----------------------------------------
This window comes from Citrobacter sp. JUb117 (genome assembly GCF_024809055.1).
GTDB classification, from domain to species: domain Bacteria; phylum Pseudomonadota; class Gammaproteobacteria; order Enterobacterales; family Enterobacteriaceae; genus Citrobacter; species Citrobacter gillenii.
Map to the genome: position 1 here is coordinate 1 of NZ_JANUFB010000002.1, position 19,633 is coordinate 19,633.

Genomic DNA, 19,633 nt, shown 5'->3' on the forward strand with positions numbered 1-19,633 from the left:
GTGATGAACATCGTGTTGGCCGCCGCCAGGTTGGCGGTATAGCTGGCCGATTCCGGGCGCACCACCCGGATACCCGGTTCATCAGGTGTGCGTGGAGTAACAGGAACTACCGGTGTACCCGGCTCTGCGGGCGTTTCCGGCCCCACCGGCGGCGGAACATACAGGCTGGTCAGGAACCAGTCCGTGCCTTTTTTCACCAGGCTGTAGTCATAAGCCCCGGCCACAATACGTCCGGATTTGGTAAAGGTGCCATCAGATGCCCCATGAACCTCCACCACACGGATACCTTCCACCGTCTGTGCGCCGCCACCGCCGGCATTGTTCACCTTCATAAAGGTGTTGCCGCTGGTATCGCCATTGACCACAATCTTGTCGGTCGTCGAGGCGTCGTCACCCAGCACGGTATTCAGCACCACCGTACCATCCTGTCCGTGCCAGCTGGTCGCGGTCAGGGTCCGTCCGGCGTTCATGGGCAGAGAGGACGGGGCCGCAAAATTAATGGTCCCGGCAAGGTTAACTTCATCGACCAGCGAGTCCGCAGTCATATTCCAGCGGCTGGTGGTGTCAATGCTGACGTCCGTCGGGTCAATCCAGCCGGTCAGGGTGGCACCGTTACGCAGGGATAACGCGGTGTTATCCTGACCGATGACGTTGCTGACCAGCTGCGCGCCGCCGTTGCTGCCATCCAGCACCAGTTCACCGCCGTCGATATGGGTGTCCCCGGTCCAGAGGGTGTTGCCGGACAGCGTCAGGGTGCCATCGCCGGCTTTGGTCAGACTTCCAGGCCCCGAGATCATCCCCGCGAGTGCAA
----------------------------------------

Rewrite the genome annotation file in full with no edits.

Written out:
This window comes from Citrobacter sp. JUb117 (genome assembly GCF_024809055.1).
GTDB classification, from domain to species: domain Bacteria; phylum Pseudomonadota; class Gammaproteobacteria; order Enterobacterales; family Enterobacteriaceae; genus Citrobacter; species Citrobacter gillenii.
Map to the genome: position 1 here is coordinate 1 of NZ_JANUFB010000002.1, position 19,633 is coordinate 19,633.

Genomic DNA, 19,633 nt, shown 5'->3' on the forward strand with positions numbered 1-19,633 from the left:
GTGATGAACATCGTGTTGGCCGCCGCCAGGTTGGCGGTATAGCTGGCCGATTCCGGGCGCACCACCCGGATACCCGGTTCATCAGGTGTGCGTGGAGTAACAGGAACTACCGGTGTACCCGGCTCTGCGGGCGTTTCCGGCCCCACCGGCGGCGGAACATACAGGCTGGTCAGGAACCAGTCCGTGCCTTTTTTCACCAGGCTGTAGTCATAAGCCCCGGCCACAATACGTCCGGATTTGGTAAAGGTGCCATCAGATGCCCCATGAACCTCCACCACACGGATACCTTCCACCGTCTGTGCGCCGCCACCGCCGGCATTGTTCACCTTCATAAAGGTGTTGCCGCTGGTATCGCCATTGACCACAATCTTGTCGGTCGTCGAGGCGTCGTCACCCAGCACGGTATTCAGCACCACCGTACCATCCTGTCCGTGCCAGCTGGTCGCGGTCAGGGTCCGTCCGGCGTTCATGGGCAGAGAGGACGGGGCCGCAAAATTAATGGTCCCGGCAAGGTTAACTTCATCGACCAGCGAGTCCGCAGTCATATTCCAGCGGCTGGTGGTGTCAATGCTGACGTCCGTCGGGTCAATCCAGCCGGTCAGGGTGGCACCGTTACGCAGGGATAACGCGGTGTTATCCTGACCGATGACGTTGCTGACCAGCTGCGCGCCGCCGTTGCTGCCATCCAGCACCAGTTCACCGCCGTCGATATGGGTGTCCCCGGTCCAGAGGGTGTTGCCGGACAGCGTCAGGGTGCCATCGCCGGCTTTGGTCAGACTTCCAGGCCCCGAGATCATCCCCGCGAGTGCAA